Glasgow is a city with a brooding gothic soul. A city I once wrote about regularly, even if it was just the banality of routine. With its violence menace, religious iconography and twee bourgeois sensibility, Glasgow captured my imagination at a particular period in time. Back when I described the insignificant truth of this solitary journey to the cinema on a cold weekday evening. A melancholy love letter so to speak. I had just turned twenty-five. 

Tuesday, 10th January 2006

Moth to a Flame

I go the cinema when I’m bored and lonely. It all begins with an over familiar route through the West End and after several twists and turns I will magically stride through Garnethill down towards the largest cinema building on Planet Earth.

The beginning of the journey is arguably the most comfortable upon the eye, it is invariably dark and rectangle shades of affluent light can be seen frozen behind coloured glass. I walk across the Byres Road up towards Great Gibson Street, where mercenary cranes hang over an underdeveloped patch of soil; it is a docile but rapidly changing stretch of road.

The sharp gradient tightens the muscles on both of my legs and I have reached the peak of the road, where in sudden twist of fate I feel compelled to go down the hill towards Gibson Street. I used to live around here, the car park is still a muddy disgrace, littered with crass aluminium shells and alien sized craters. The park dominates the area, it is a spooky place and lit only by a curved silver moon; its iron gates lie open but I dare not enter.

I stride past fancy Lebanese and Scottish restaurants, it is an ordinary night but they both appear full of people. I cross over the gentle river, there are no grebes or mallards to be seen and only now do I start to accelerate towards my destination. I twist past two Protestant churches and a cold young fox lying dead in the leaves. The road ahead is empty and without a soul, it appears darker now, the motorway is within walking distance.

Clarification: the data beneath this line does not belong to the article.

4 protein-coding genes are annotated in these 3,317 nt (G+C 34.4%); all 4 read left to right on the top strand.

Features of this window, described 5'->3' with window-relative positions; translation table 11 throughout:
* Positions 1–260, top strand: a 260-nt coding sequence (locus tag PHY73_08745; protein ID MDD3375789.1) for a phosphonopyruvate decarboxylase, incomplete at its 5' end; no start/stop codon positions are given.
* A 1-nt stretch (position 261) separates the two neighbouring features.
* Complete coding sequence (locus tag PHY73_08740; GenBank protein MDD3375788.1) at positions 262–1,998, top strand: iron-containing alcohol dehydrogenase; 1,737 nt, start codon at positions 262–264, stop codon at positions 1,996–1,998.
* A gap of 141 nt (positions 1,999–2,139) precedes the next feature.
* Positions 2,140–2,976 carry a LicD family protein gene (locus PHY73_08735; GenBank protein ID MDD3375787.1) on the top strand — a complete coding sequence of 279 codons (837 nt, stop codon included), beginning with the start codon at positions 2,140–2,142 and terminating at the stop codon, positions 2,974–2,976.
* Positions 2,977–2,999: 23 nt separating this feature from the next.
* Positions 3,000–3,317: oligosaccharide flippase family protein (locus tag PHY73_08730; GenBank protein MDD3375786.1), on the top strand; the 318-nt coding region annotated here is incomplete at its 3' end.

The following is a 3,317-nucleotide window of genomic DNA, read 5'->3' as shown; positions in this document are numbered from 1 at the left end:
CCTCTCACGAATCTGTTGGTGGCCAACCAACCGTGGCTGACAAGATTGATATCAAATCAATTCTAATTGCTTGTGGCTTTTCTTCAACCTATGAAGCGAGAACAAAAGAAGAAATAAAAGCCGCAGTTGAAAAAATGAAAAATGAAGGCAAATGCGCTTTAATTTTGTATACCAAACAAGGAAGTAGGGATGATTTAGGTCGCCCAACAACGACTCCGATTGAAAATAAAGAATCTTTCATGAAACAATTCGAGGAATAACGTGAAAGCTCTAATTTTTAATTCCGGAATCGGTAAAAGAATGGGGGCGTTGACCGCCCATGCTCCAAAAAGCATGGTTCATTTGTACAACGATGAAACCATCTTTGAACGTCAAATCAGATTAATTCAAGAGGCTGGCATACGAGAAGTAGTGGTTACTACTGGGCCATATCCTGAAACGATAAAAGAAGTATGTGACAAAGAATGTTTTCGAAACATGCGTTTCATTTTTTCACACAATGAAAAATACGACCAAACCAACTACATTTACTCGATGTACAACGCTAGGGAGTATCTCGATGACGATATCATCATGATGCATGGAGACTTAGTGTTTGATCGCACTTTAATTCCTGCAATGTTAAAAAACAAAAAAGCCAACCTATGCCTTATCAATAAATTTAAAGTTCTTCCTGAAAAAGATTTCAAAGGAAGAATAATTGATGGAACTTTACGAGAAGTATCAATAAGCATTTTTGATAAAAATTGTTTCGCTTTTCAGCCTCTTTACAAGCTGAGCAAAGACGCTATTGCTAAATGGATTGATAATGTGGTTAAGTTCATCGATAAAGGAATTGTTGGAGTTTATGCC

I head towards Charing Cross, it is very quiet and all the cars have gone. It is not the right time but I prefer to take to the skies than walk alongside them. I adjust my legs and walk over an arched granite causeway; it elevates me above the carnage of the roads and provides access to the mysterious ways of Garnethill.

I am in the city now, there something sinister about this place, something threatening, although my mind is playing tricks on me. It is dark right now and no one is here. The street is awash with neat green lawns and vacancy signs, there are places to stay on my left, while to my right there are scattered bins and graffiti strewn fire exits.

I walk ominously closer and there is a Catholic Church approaching, which is separated by yew, rowan and a piercing iron fence. This secretive place of worship performs mass in Latin and the priest is kept hidden behind a secret silver veil. The church is small but intimidating and I don’t think it likes me at all. I walk on alone and without a God, the winter air is biting my cheeks, my hands are beginning to get cold now.

I walk towards the famous art school and admire its subtle and decorative style, there are no students in the nearby eighties lounge. I am almost there now and feel like a distant stranger, people are on the move down below me, there is a collection of buckfast and vodka sitting alongside a corrugated steel gate. The streets are colliding into one, there are cars passing by me, it is now sparkling with light and the silence has gone.